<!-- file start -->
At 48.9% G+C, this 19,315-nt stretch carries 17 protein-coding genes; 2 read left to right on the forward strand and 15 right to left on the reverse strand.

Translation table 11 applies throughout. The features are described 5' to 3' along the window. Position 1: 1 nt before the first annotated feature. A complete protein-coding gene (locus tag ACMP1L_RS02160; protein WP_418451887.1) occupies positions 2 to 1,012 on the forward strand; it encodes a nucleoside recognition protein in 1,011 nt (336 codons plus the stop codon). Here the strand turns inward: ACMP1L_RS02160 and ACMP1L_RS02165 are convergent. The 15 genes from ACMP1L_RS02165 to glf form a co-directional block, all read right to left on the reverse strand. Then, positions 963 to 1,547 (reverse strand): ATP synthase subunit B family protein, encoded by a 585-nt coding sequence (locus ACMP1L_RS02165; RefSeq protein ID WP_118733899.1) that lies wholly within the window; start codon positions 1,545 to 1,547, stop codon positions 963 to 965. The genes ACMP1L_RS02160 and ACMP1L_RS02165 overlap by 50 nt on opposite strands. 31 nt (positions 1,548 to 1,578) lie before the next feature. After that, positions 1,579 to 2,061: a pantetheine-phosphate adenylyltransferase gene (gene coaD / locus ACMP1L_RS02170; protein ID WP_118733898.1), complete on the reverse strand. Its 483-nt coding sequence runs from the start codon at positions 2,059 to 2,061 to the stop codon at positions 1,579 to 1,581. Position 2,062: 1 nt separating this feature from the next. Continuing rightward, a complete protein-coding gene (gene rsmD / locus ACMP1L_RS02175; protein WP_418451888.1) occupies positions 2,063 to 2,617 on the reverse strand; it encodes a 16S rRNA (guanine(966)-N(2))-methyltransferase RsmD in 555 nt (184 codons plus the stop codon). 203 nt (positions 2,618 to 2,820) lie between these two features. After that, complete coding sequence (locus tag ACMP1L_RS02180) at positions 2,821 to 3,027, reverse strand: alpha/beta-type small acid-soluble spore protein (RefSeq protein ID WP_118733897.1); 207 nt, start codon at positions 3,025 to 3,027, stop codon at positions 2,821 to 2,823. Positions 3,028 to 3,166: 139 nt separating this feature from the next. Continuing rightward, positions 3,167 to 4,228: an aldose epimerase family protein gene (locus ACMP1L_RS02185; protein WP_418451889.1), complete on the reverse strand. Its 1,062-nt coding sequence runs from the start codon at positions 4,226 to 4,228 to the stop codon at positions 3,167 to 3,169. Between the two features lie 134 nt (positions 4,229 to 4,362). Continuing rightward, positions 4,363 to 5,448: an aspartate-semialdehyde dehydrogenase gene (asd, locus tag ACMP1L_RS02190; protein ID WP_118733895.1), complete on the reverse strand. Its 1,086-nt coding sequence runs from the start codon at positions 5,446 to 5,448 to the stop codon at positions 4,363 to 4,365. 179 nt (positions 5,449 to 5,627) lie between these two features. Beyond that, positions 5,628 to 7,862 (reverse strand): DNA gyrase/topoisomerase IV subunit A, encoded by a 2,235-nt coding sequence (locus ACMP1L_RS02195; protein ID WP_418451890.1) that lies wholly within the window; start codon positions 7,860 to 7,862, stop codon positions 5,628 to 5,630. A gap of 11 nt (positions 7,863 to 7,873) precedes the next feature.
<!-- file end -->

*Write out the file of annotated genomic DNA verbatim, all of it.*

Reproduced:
At 48.9% G+C, this 19,315-nt stretch carries 17 protein-coding genes; 2 read left to right on the forward strand and 15 right to left on the reverse strand.

Translation table 11 applies throughout. The features are described 5' to 3' along the window. Position 1: 1 nt before the first annotated feature. A complete protein-coding gene (locus tag ACMP1L_RS02160; protein WP_418451887.1) occupies positions 2 to 1,012 on the forward strand; it encodes a nucleoside recognition protein in 1,011 nt (336 codons plus the stop codon). Here the strand turns inward: ACMP1L_RS02160 and ACMP1L_RS02165 are convergent. The 15 genes from ACMP1L_RS02165 to glf form a co-directional block, all read right to left on the reverse strand. Then, positions 963 to 1,547 (reverse strand): ATP synthase subunit B family protein, encoded by a 585-nt coding sequence (locus ACMP1L_RS02165; RefSeq protein ID WP_118733899.1) that lies wholly within the window; start codon positions 1,545 to 1,547, stop codon positions 963 to 965. The genes ACMP1L_RS02160 and ACMP1L_RS02165 overlap by 50 nt on opposite strands. 31 nt (positions 1,548 to 1,578) lie before the next feature. After that, positions 1,579 to 2,061: a pantetheine-phosphate adenylyltransferase gene (gene coaD / locus ACMP1L_RS02170; protein ID WP_118733898.1), complete on the reverse strand. Its 483-nt coding sequence runs from the start codon at positions 2,059 to 2,061 to the stop codon at positions 1,579 to 1,581. Position 2,062: 1 nt separating this feature from the next. Continuing rightward, a complete protein-coding gene (gene rsmD / locus ACMP1L_RS02175; protein WP_418451888.1) occupies positions 2,063 to 2,617 on the reverse strand; it encodes a 16S rRNA (guanine(966)-N(2))-methyltransferase RsmD in 555 nt (184 codons plus the stop codon). 203 nt (positions 2,618 to 2,820) lie between these two features. After that, complete coding sequence (locus tag ACMP1L_RS02180) at positions 2,821 to 3,027, reverse strand: alpha/beta-type small acid-soluble spore protein (RefSeq protein ID WP_118733897.1); 207 nt, start codon at positions 3,025 to 3,027, stop codon at positions 2,821 to 2,823. Positions 3,028 to 3,166: 139 nt separating this feature from the next. Continuing rightward, positions 3,167 to 4,228: an aldose epimerase family protein gene (locus ACMP1L_RS02185; protein WP_418451889.1), complete on the reverse strand. Its 1,062-nt coding sequence runs from the start codon at positions 4,226 to 4,228 to the stop codon at positions 3,167 to 3,169. Between the two features lie 134 nt (positions 4,229 to 4,362). Continuing rightward, positions 4,363 to 5,448: an aspartate-semialdehyde dehydrogenase gene (asd, locus tag ACMP1L_RS02190; protein ID WP_118733895.1), complete on the reverse strand. Its 1,086-nt coding sequence runs from the start codon at positions 5,446 to 5,448 to the stop codon at positions 4,363 to 4,365. 179 nt (positions 5,449 to 5,627) lie between these two features. Beyond that, positions 5,628 to 7,862 (reverse strand): DNA gyrase/topoisomerase IV subunit A, encoded by a 2,235-nt coding sequence (locus ACMP1L_RS02195; protein ID WP_418451890.1) that lies wholly within the window; start codon positions 7,860 to 7,862, stop codon positions 5,628 to 5,630. A gap of 11 nt (positions 7,863 to 7,873) precedes the next feature.